He pointed out Peabody will likely be level-funded on state aid in the next fiscal year (based on the governor’s proposed budget), leaving the city to shoulder skyrocketing health insurance costs, once again. Those exact figures remain to be seen.
“Please understand that adoption of this [reform law] does not lock us into the GIC,” Bettencourt said. “I am ready and willing to look at all options on the table.”
“We all realize that escalating costs are concerning and we are willing to work with the [city] on this,” said teachers’ union president Bruce Nelson, but argues that before the city adopts any new law, there are plenty of other plan design changes to explore that would not negatively affect employees.
He said due consideration, for example, should be given to seeking competitive bids from insurance providers. Peabody, which uses Blue Cross Blue Shield, has not gone out to bid in 38 years, Nelson said.
He argues that even the threat of going out to bid has been successful in other communities at knocking off significant percentage points on annual rate increases. He added that Lynn recently made some structural changes in its insurance plans, outside of entering the GIC, which saved millions but did not unduly burden city workers.
The Lynn Item reported last summer that the new deal with Harvard Pilgrim saved at least $3 million and increased employee contributions and co-pays.
Nelson is wary of increasing deductibles and co-pays significantly, however, arguing they “are going to kill the average working [person].”
“The GIC is not a one-size-fits-all fix,” he said, but acknowledging that the reform law still allows the city to pursue options outside the GIC.
He said entering the state plan would mean co-pays and deductibles would double or triple for city workers, although those costs are far less than what most private sector employees pay.
He said it's not a fair comparison because, historically, public employees traded higher wages for better benefits and in better economic times, the private sector has greater and easier access to bonuses and pay raises.
City councilors share concerns of unions and mayor
City councilors on Thursday mostly refrained from commenting on the issue at hand other than to assure union members they heard their concerns loud and clear.
"I have received many of your phone calls and emails and I appreciate them," Council President James Liacos said, urging both Bettencourt and the unions to reach an agreement outside of the reform law.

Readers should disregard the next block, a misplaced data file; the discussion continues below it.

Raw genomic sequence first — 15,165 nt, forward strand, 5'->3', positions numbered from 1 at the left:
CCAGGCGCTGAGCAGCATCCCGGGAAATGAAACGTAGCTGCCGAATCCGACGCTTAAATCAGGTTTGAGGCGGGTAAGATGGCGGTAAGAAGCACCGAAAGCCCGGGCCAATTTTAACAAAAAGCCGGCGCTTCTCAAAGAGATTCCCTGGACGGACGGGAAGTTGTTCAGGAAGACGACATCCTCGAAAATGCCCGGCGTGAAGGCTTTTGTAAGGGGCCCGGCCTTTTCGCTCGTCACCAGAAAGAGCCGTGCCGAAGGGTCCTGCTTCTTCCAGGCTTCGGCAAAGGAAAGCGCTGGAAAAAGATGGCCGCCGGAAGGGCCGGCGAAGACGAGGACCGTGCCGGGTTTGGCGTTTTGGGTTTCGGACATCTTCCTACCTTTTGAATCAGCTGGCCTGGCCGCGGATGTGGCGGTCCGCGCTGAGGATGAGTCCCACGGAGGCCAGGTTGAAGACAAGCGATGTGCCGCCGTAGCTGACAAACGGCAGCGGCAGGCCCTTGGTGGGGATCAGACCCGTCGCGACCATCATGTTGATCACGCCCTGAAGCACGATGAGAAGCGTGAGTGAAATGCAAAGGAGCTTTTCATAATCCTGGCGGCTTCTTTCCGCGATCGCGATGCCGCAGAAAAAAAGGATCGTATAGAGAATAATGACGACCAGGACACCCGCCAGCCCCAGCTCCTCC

Liacos said he hopes such an agreement can be reached before Feb. 28. Based on his own experience on the School Committee, all the important points of the deal come out in the last two or three days, he said.
“Hopefully we can get this all resolved before the twenty-eighth and you won’t even have to come back,” Liacos said, although he confirmed later that he still supports adopting the reform law.
Nelson said after the meeting that it's really only nine days unless they all agree to work 24 hours a day and weekends -- simply not enough time to arrive at an agreement.
"I agree that health insurance is unsustainable. We have had ten years of tax increases and if we don't do something, it will continue," said Ward 6 Councilor Barry Sinewitz, although he advocated for giving the unions more time.
Sinewitz suggested three months and then come back to the council for adoption of the law if nothing happened in that time. That suggestion was received with loud applause from the audience.
Sinewitz also said he doesn't want the state stepping in as a member of the review panel to have a final say on contracts.
At-Large Councilor David Gravel also asked for a legal opinion from the city solicitor on whether councilors who are on the city's health insurance plan can vote on the matter or must abstain.
The Gloucester City Council recently explored the same concern -- most of the council was on the city's plan -- and was told by legal counsel that normally members would have to abstain. But since the council is the only local body that can vote to adopt the law, the Rules of Necessity established by the courts allow members to vote after all if a quorum could not be had otherwise.